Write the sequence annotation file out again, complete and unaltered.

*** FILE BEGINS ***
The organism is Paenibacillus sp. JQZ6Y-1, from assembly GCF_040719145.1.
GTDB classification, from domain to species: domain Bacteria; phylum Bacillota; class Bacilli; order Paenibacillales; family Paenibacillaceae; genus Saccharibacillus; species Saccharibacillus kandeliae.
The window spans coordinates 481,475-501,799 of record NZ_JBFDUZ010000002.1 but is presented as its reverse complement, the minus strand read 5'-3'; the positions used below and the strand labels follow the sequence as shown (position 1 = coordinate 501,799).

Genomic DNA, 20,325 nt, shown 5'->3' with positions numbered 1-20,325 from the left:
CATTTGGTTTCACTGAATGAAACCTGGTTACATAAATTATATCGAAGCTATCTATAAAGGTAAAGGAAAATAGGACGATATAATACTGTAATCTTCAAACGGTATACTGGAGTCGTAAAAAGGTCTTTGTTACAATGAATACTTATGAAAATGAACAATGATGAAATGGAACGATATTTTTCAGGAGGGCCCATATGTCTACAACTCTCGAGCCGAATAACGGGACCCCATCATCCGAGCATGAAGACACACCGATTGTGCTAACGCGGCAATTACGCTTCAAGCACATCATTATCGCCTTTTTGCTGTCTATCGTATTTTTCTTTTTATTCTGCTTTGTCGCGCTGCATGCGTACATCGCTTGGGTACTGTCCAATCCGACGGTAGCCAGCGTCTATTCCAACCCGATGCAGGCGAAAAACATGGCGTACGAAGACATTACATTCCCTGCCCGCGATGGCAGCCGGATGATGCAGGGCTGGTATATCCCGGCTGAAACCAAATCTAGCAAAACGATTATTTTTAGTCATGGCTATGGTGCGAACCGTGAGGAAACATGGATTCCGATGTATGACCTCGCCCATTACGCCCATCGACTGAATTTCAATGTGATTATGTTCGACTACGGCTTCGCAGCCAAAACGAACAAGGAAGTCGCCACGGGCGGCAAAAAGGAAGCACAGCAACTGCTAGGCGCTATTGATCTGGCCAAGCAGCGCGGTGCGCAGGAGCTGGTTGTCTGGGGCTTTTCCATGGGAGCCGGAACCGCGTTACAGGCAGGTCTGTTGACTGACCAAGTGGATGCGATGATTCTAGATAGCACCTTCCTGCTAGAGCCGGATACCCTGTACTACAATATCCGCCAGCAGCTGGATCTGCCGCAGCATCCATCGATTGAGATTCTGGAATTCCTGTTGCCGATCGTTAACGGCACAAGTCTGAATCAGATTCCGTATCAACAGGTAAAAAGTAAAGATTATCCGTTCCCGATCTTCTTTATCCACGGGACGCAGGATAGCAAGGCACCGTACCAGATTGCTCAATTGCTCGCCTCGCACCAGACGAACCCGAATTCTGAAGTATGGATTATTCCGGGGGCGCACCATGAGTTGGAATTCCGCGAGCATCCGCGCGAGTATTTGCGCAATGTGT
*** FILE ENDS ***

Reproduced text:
The organism is Paenibacillus sp. JQZ6Y-1, from assembly GCF_040719145.1.
GTDB classification, from domain to species: domain Bacteria; phylum Bacillota; class Bacilli; order Paenibacillales; family Paenibacillaceae; genus Saccharibacillus; species Saccharibacillus kandeliae.
The window spans coordinates 481,475-501,799 of record NZ_JBFDUZ010000002.1 but is presented as its reverse complement, the minus strand read 5'-3'; the positions used below and the strand labels follow the sequence as shown (position 1 = coordinate 501,799).

Genomic DNA, 20,325 nt, shown 5'->3' with positions numbered 1-20,325 from the left:
CATTTGGTTTCACTGAATGAAACCTGGTTACATAAATTATATCGAAGCTATCTATAAAGGTAAAGGAAAATAGGACGATATAATACTGTAATCTTCAAACGGTATACTGGAGTCGTAAAAAGGTCTTTGTTACAATGAATACTTATGAAAATGAACAATGATGAAATGGAACGATATTTTTCAGGAGGGCCCATATGTCTACAACTCTCGAGCCGAATAACGGGACCCCATCATCCGAGCATGAAGACACACCGATTGTGCTAACGCGGCAATTACGCTTCAAGCACATCATTATCGCCTTTTTGCTGTCTATCGTATTTTTCTTTTTATTCTGCTTTGTCGCGCTGCATGCGTACATCGCTTGGGTACTGTCCAATCCGACGGTAGCCAGCGTCTATTCCAACCCGATGCAGGCGAAAAACATGGCGTACGAAGACATTACATTCCCTGCCCGCGATGGCAGCCGGATGATGCAGGGCTGGTATATCCCGGCTGAAACCAAATCTAGCAAAACGATTATTTTTAGTCATGGCTATGGTGCGAACCGTGAGGAAACATGGATTCCGATGTATGACCTCGCCCATTACGCCCATCGACTGAATTTCAATGTGATTATGTTCGACTACGGCTTCGCAGCCAAAACGAACAAGGAAGTCGCCACGGGCGGCAAAAAGGAAGCACAGCAACTGCTAGGCGCTATTGATCTGGCCAAGCAGCGCGGTGCGCAGGAGCTGGTTGTCTGGGGCTTTTCCATGGGAGCCGGAACCGCGTTACAGGCAGGTCTGTTGACTGACCAAGTGGATGCGATGATTCTAGATAGCACCTTCCTGCTAGAGCCGGATACCCTGTACTACAATATCCGCCAGCAGCTGGATCTGCCGCAGCATCCATCGATTGAGATTCTGGAATTCCTGTTGCCGATCGTTAACGGCACAAGTCTGAATCAGATTCCGTATCAACAGGTAAAAAGTAAAGATTATCCGTTCCCGATCTTCTTTATCCACGGGACGCAGGATAGCAAGGCACCGTACCAGATTGCTCAATTGCTCGCCTCGCACCAGACGAACCCGAATTCTGAAGTATGGATTATTCCGGGGGCGCACCATGAGTTGGAATTCCGCGAGCATCCGCGCGAGTATTTGCGCAATGTGT